According to sources, Brian Henson’s aversion to the Muppets persists. At a 2017 live performance at the Hollywood Bowl, after the Muppets led a 17,000-person crowd in an emotional rendition of the Oscar-nominated Muppet Movie ballad “The Rainbow Connection,” Henson was overheard backstage, according to witnesses, saying, “I hate that fucking song!” His last directorial effort, 2018’s The Happytime Murders, was meant to be a repudiation of the Muppets’ feel-good legacy: a raunchy film noir starring Melissa McCarthy and a cast of puppets that ejaculated Silly String and said things like, “For 50 cents, I’ll suck your dick.” The film bombed and earned six Razzie nominations, winning one for McCarthy. Brian Henson declined to comment, but Lisa responds: “Anyone who knows Brian knows that these claims are ridiculous. Brian Henson’s legacy as a director, producer, performer, and innovator for dozens of puppet productions over the last 35-plus years speaks for itself. He considers the original Muppet performing troupe part of our family and has regarded Paul Williams  —writer of “Rainbow Connection” and Brian’s music collaborator on Muppet Christmas Carol — as uniquely the best songwriter ever for the Muppets.”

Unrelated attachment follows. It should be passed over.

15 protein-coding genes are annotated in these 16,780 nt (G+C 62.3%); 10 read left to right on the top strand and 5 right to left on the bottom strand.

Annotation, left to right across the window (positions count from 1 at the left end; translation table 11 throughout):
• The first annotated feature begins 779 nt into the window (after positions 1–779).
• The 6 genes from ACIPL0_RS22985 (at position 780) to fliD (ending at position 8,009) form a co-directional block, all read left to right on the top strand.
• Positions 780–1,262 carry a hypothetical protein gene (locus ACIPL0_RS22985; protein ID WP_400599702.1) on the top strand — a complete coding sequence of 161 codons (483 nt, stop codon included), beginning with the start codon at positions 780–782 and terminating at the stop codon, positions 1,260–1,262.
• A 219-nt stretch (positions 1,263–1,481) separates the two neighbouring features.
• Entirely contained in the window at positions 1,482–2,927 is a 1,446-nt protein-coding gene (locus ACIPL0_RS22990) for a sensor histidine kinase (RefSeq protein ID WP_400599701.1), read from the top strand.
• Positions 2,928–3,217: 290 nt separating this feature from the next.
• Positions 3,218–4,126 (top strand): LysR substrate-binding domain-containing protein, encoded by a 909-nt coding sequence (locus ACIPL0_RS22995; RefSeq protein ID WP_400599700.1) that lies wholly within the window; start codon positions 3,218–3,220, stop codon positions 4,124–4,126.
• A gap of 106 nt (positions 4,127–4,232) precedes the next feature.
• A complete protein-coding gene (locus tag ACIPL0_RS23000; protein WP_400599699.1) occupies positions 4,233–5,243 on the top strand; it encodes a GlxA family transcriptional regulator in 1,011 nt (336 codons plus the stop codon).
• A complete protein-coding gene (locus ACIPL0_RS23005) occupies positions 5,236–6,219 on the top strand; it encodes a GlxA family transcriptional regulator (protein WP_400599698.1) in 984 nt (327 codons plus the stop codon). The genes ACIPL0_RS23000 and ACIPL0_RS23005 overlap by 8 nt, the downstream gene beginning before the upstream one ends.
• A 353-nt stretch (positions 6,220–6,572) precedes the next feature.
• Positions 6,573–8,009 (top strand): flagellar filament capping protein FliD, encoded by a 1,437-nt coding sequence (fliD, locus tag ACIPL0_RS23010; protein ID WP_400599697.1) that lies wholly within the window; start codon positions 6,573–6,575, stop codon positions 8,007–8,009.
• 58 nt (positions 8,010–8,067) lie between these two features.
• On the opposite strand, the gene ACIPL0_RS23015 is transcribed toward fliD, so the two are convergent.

Still, his Jim Henson Co. has an exemplary track record when it comes to employing women, thanks in large part to Lisa’s push, especially during the past five years, to bring more female artists into the mix. The Disney-owned Muppets, on the other hand, still remain white and male — something that was baked into its beginnings. “Jim Henson and Frank Oz were an amazing double act,” says Barclay. “I think that’s really one of the fundamental reasons The Muppet Show worked so well. It’s like Abbott and Costello or Laurel and Hardy.” Adds Whitmire: “When Jim was alive, his core team started out as a fairly male-dominated company. There was no prejudice. I mean, Jim was just about the most liberal, accepting person I ever knew.” Nevertheless, the company leaned into “masculine humor — a lot of guys being silly in a room,” he says. “And I think oftentimes it took a very special woman to be in that room.” As a result, whenever female Muppets characters broke out — like Miss Piggy (originally played by Oz) and Janice (originated by Richard Hunt) — they were invariably performed by men.